Nyonya Cuisine


Nonya cuisine is one of my must-haves whenever I go back to Singapore! Have any of you heard of and/or tried Peranakan or Nyonya cuisine before? Read on to learn more about the origins of this cuisine, and also my Top 2 Favorite Dishes!

最近、シンガポールへ帰りました~ 皆様、プラナカンやニョニャ料理をご存知ですか?これは、シンガポール人の地元の料理ですよ!今回の話題は、プラナカンやニョニャ料理の解説をしたいと思います!そして、私のTop2に入る好きなニョニャ料理も紹介したいと思います!

About Peranakan and Nyonya

The word Peranakan translates roughly to ‘locally born and bred’, with the popular idea being that Chinese immigrants married local Malaysians; resulting in a unique culture with entirely new traditional beliefs, clothes and cuisine. The men are called “Baba” and women are referred to as “Nyonya,” respectful and endearing terms for men and women respectively in the Indonesian language. As the women were primarily responsible for providing meals for the family, Peranakan cuisine is also referred to as ‘Nyonya’.

In this way, Peranakan and Nyonya food is a unique blend of Chinese, Malay and other Southeast Asian cultures. It originates from Chinese immigrants, who in the 15th century moved to the regions that are now Malaysia and Singapore and Indonesia, blending influences and cooking traditions and creating an exhilarating combination of all things tangy, spicy, herbal and aromatic!


プラナカン(Peranakan)とはマレー語で「ここで生まれた」を意味し、英語では”Born here”と訳されます。19世紀末頃までに各国からマレーシアに移住してきた男性(中華系移民、インド系移民が多く古くはポルトガル人の子孫もいます)が、現地のマレー人女性と結婚し、生まれてきた混血の子孫を総称して「プラナカン」と呼びます。プラナカンの男の子をババ、女の子をニョニャと呼んでいます!プラナカン料理はよく女性が作っていますので、「ニョニャ料理」と呼ばれています!

A Taste of Nyonya Cuisine

Shall we try some Nyonya Cuisine together? Recently, my family and I went to PeraMakan, a Nonya restaurant in Singapore! The name of “PeraMakan” is a clever combination between “Peranakan” and “Makan” (which means “to eat” in Malay).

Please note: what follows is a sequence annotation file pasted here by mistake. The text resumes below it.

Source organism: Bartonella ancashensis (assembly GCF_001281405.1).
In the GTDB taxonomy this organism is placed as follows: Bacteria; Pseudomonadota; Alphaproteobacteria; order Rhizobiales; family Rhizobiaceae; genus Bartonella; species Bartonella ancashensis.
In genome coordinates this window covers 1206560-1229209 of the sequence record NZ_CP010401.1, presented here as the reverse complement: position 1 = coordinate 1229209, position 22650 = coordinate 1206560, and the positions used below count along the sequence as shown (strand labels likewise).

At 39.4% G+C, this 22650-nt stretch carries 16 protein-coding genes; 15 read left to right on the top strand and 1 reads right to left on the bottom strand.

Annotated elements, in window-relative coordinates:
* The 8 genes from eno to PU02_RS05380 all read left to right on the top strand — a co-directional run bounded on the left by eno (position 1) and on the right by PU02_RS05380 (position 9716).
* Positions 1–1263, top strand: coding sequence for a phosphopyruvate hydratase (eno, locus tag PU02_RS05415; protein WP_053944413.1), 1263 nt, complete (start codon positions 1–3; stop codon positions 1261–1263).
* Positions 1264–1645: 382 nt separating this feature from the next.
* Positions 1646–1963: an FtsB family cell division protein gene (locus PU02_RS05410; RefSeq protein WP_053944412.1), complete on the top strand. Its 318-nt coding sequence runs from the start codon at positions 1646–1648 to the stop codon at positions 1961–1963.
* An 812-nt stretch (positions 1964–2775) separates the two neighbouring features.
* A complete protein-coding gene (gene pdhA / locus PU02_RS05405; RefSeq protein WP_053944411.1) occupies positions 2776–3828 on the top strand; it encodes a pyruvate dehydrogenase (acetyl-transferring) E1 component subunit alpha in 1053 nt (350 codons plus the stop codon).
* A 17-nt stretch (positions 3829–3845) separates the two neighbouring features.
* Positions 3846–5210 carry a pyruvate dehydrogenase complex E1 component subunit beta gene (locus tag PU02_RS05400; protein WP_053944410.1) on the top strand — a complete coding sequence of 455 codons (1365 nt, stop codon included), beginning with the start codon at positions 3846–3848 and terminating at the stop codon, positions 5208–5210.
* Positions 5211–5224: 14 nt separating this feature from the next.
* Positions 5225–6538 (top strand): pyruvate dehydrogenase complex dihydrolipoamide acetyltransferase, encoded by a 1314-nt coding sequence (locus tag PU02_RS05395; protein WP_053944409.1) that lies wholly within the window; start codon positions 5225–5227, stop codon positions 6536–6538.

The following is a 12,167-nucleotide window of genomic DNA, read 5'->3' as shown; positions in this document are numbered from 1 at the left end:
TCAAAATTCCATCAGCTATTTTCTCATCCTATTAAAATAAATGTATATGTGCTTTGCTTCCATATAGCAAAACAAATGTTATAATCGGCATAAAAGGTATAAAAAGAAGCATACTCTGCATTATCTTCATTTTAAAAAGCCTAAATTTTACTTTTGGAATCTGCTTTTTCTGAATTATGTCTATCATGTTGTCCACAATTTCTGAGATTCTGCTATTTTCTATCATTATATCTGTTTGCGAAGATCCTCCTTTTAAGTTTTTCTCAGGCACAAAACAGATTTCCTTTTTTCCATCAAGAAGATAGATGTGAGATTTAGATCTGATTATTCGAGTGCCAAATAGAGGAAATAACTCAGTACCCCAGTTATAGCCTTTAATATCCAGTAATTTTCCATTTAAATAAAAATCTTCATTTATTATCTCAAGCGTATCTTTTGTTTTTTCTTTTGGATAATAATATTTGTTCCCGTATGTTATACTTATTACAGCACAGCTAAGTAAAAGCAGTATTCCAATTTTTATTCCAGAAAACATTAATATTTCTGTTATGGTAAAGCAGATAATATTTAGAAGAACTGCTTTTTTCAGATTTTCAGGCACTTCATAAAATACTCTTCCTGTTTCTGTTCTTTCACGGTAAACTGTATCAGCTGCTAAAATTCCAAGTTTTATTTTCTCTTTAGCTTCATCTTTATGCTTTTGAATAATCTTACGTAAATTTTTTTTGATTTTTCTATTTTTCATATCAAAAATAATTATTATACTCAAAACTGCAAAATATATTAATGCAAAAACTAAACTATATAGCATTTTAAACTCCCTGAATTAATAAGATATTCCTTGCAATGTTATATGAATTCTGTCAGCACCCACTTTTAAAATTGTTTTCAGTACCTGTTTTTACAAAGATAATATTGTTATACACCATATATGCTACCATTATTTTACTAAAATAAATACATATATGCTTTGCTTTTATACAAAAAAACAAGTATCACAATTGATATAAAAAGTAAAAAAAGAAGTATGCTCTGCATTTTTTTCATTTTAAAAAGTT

Dishes we ordered (from left to right); nonya ngoh hiang, Beef Rendang, Bendi Goreng Sambal, Belinjau Crackers, Assam Buah Keluak; paired with young coconuts and red wine


Next, for my Top 2 Favorite Nonya dishes!

さて、私のTop 2のニョニャ料理をご紹介致します!

1. Ayam Buah Keluak (アヤム・ブア・クルア)

Perhaps the quintessential Peranakan dish, the ayam buah keluak is unique for its use of the seeds of the kepayang (a tall tree native to the mangrove swamps of Malaysia and Indonesia). The seed itself is actually poisonous! If uncooked, it contains hydrogen cyanide so a tremendous deal of prep is required before it can be eaten: the seeds have to be boiled several times and then buried (usually in ash, banana leaves, and earth for more than a month so that the fermentation process makes the cyanide easy to be cleaned). The chicken and kepayang seeds are then simmered for hours in a paste of tamarind and rempah.

The result is a complex and piquant dish bursting with spice, savory umami flavors, and a tang of bitterness.

一番目は、ニョニャ料理を代表する一品Ayam Buah Keluak(アヤム・ブア・クルア)です!料理名の「Ayam」は鶏肉、「Buah」は混ぜる、「Keluak」はパンギの木(熱帯地方に生えるイイギリ科の高木)の実を表すマレー・インドネシア語です。



2.Otak-Otak (オタオタ)

Otak-otak means “brains” in Indonesian. Although it may look like a mixture of brains, it is actually a grilled fish cake made of ground fish meat mixed with tapioca starch and spices. Otak-otak is very popular across Southeast Asia, especially across Indonesia, Malaysia, and Singapore. It is often served wrapped and grilled inside a banana, Pandan or coconut leaf.

The result is a spicy and fragrant fish cake with a firm mouthfeel similar to eating a Japanese Chikuwa or Satsuma-age!

二番目は、Otak-Otak(オタオタ)です!オタオタとは、マレー語で「脳」という意味です。見た目は「脳みそ」みたいですが、本当は脳の料理というわけではありませんよ。オタオタとは、魚のすり身を唐辛子や香辛料で味付けし、よくバナナかパンダンかココナッツの葉で包んで、炭火で焼いた一品です!食べてみると、ピリ辛の「薩摩ま揚げ」のような食感でビールによく合います~ ☆

By the way, red wine complements Nyonya food very well!

Personally, I enjoy young red wines like Zinfandels and blends with milder spicy and aromatic foods – when chilled it is especially soothing to the palate! Although it is often said to avoid tannic wines like cabernet blends, I find that the stronger tannins complement well with the natural bitterness present in Nyonya foods. 😀


私にちなんで名付けられた美味しいなジャミーの赤ワインが見つかりました! ;)


About Rachel

Rachel Leng is COO and Co-Founder of SeiRogai, Inc., a Tokyo-based business consultancy & media production company. Previously, she was Leader of Business Development on the Investment Management team at a Japanese private equity fund, as well as Policy Analyst at a top think tank in Seoul, South Korea.

As an East Asia specialist and former Miss Singapore titleholder, Rachel is passionate about the potential of media to educate and raise awareness about history, culture, art, business, and societal issues to enhance mutual understanding.

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